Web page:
Newspaper article The Christian Science Monitor

Khmer Rouge's Riches Western Hopes to Keep Pol Pot out of Power in Cambodia May Be Undercut by a $100 Million Slush Fund Available for Buying Weapons and Votes

Newspaper article The Christian Science Monitor

Khmer Rouge's Riches Western Hopes to Keep Pol Pot out of Power in Cambodia May Be Undercut by a $100 Million Slush Fund Available for Buying Weapons and Votes

Article excerpt

WHILE attention is focused on the intricacies of the United Nations plan for Cambodia and the difficulties of getting the country's four competing factions to agree to it, the Khmer Rouge are quietly doing business on the Thai-Cambodian border. In the "liberated zones" they control in southwestern Cambodia, they are granting concessions and offering protection to Southeast Asian prospectors and businessmen, most of them from Thailand, who mine rubies and cut timber for lucrative international markets.

The monthly intake of this trade for Pol Pot and his senior officers is estimated at a minimum of $5 million per month. Western analysts believe that their cash reserves exceed $100 million, held in a central fund that is surprisingly free of mid-level pilfering. After running on foreign assistance for more than a decade, the Khmer Rouge are approaching self-sufficiency.

Such economic power could undermine the West's most cherished assumptions about the Cambodian conflict. One tenet holds that it is possible to extinguish the Khmer Rouge threat by persuading China, its longstanding patron, to cut off economic assistance and arms. Estimates of Beijing's aid to the Khmer Rouge vary between $40 million and $80 million annually.

That assistance, however, is rapidly becoming moot. With the Khmer Rouge accumulating an independent income of $60 million per year or more, China's leverage is weakened with each new gem or logging deal.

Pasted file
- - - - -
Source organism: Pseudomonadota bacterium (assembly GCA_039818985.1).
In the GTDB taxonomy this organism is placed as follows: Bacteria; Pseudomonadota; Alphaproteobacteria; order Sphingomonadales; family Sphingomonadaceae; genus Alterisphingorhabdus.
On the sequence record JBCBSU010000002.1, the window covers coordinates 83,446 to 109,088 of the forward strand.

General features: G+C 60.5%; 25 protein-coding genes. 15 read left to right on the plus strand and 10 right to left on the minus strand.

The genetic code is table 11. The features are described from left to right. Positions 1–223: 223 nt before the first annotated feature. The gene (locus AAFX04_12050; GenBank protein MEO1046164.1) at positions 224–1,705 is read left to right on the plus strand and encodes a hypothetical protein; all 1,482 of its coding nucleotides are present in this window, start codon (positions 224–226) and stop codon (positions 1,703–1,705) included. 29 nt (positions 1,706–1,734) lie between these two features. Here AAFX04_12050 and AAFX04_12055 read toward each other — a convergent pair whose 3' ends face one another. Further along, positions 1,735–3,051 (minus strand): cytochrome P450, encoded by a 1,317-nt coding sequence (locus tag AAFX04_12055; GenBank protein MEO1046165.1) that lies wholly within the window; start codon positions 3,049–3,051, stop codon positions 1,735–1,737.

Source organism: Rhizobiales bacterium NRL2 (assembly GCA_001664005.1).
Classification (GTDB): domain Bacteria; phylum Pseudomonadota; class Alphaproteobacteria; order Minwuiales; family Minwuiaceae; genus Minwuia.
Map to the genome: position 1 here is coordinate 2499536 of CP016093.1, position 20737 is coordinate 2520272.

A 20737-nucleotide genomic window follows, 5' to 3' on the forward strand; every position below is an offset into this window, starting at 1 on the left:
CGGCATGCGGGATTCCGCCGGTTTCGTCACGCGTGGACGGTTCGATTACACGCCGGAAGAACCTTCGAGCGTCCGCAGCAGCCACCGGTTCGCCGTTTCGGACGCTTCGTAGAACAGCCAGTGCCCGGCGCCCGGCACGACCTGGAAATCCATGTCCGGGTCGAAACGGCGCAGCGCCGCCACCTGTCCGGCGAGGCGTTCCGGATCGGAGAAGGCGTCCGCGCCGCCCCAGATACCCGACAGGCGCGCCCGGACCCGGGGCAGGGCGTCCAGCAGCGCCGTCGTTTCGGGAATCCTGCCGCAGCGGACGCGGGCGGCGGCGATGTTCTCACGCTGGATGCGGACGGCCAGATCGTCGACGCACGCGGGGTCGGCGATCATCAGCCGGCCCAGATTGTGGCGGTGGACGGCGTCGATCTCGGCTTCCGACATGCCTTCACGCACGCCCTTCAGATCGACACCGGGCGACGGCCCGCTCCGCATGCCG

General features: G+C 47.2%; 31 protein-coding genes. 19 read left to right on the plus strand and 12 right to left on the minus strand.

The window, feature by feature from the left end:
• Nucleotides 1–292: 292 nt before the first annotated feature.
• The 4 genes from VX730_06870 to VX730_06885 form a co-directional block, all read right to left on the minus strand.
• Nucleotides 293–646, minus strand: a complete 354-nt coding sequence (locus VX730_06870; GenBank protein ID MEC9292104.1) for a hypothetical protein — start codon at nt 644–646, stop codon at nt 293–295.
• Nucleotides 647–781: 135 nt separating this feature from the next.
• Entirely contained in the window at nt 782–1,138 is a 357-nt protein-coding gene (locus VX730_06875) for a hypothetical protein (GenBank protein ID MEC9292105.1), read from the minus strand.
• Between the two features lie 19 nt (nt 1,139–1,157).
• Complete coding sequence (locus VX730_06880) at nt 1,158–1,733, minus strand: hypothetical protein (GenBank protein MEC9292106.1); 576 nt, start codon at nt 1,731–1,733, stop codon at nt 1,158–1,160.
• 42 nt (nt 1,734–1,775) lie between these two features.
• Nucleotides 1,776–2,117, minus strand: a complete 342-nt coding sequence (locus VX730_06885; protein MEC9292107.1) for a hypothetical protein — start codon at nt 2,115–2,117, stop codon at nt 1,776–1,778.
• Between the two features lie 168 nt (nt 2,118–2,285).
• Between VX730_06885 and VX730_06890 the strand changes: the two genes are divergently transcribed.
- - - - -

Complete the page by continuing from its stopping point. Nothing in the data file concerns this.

Even if Beijing stops the flow of arms completely, Pol Pot's commanders in the field would still have an existing cache of weapons, now thought to equal a two-year supply, with which to continue the struggle. And should the Khmer Rouge comply with the terms of the UN plan and surrender those stores in the context of a cease-fire agreement, they would have the ready means to purchase new arms.

A more basic assumption in the West, however, is that the Khmer Rouge might prevail on the battlefield, but they could never win by the ballot box. The UN plan attempts to create a "level playing field," on which the factions submit to the will of the Cambodian people through an open and fair election. Behind that neutral construction, the West is wagering that the Khmer Rouge will be defeated at the polls.

But disproportionate wealth can be a telling factor in the electoral process. In established democracies, the balance is often tipped in favor of the candidate able to finance sweeping media campaigns. In poorer, developing countries with little democratic tradition, the most effective and expedient use of campaign funds can simply be to purchase votes. In the 1988 general elections in Cambodia's wealthier neighbor Thailand, when vote-buying was judged to be widespread, a ballot in the rural areas went for $2 on the average, and in Bangkok for $4. …

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